OHA recipients urged to reconsider renting homes during Olympics|
by 1st Lt. Carolyn Glover
USAFE-United Kingdom Public Affairs
4/18/2012 - RAF MILDENHALL, ENGLAND -- With the eagerly anticipated 2012 Olympics on the horizon, U.S. government Service members and civilian employees residing near London may be contemplating the possibility of subletting their homes or apartments to make some additional income this summer.
But this could be quite risky as renters may not be considering some serious legal limitations, and possible consequences, associated with the subletting process. Factors such as the fine print in lease contracts and overseas housing allowance guidelines can greatly affect what may seem like a simple financial transaction.
Those considering subletting should first consult their landlord to determine if subletting is authorized as per their letting agreement. If it is authorized, the next step is a visit to the base housing office to adjust the authorized OHA amount.
Members wishing to sublet their homes can expect a reduction in their housing allotment.
"What many people do not realize is that OHA is an entitlement with very specific guidelines," explained Carol Hubbard, U.S. Air Force in Europe - United Kingdom international law attorney. "The government is paying to house employees and their families only, not to assist in a money-making venture. Government employees should expect a lower allowance if they plan on sharing their homes this summer."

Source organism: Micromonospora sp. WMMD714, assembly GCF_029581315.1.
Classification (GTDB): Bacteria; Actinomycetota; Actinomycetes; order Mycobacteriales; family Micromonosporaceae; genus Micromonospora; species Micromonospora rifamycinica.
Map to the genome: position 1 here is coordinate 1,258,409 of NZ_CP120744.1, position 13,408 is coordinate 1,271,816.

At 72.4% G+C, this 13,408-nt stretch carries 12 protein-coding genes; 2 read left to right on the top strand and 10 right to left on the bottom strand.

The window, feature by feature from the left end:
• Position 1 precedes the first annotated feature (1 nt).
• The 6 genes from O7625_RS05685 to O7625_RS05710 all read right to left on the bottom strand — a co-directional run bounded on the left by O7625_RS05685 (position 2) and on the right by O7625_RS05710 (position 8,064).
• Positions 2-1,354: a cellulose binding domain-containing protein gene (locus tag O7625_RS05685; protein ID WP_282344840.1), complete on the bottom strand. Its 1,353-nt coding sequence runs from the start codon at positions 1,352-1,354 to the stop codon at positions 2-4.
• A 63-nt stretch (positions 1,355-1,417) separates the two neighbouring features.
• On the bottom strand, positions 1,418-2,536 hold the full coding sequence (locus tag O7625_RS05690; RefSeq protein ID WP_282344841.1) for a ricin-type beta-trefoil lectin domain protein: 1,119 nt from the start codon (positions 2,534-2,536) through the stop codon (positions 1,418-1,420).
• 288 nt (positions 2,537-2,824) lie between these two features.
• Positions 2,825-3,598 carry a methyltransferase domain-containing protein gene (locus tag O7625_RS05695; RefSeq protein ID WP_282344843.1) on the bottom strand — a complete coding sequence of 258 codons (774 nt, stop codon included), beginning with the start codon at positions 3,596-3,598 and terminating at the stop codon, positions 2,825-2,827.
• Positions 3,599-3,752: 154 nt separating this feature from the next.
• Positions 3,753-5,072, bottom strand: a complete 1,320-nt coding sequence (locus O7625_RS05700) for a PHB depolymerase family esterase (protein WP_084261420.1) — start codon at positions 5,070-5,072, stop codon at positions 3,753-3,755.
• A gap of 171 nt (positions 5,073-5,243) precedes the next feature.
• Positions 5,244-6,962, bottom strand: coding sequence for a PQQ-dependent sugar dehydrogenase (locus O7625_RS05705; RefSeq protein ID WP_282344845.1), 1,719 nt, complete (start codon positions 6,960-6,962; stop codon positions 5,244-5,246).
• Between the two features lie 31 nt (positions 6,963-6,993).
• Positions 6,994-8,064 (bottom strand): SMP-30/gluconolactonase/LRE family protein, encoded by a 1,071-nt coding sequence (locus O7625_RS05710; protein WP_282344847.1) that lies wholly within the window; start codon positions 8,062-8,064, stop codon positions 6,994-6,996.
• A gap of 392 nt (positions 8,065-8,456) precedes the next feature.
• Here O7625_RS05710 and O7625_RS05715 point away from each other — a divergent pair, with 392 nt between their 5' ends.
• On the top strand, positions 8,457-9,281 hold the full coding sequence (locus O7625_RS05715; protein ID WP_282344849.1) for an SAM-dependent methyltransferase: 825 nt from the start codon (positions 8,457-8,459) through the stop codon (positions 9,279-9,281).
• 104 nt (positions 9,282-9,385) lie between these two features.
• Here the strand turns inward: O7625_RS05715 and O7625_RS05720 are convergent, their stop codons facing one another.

Even after members navigate the legal red tape of subletting, they should be aware of any tax implications. Money earned from subletting property can be considered a taxable income - for both the United States and British governments.
"Renters may owe tax to both the U.S. and U.K. governments on the income they receive from subletters. It is a personal responsibility for the renter to ensure they pay the correct amount to the taxation authorities," said Hubbard.
Members should also consider the safety and security risks they are taking should they decide to rent their homes to strangers.
"Opening up your home to a virtual stranger is a huge risk to the safety and well-being of you and your family," said Master Sgt. Brian Cain, USAFE-UK superintendent of security and policing.
Members planning on letting their homes this summer should remove all personal items, especially anything that provides information about the background and identity of the individuals living there.
Service members considering subletting their homes should contact their local housing and legal offices with questions and concerns.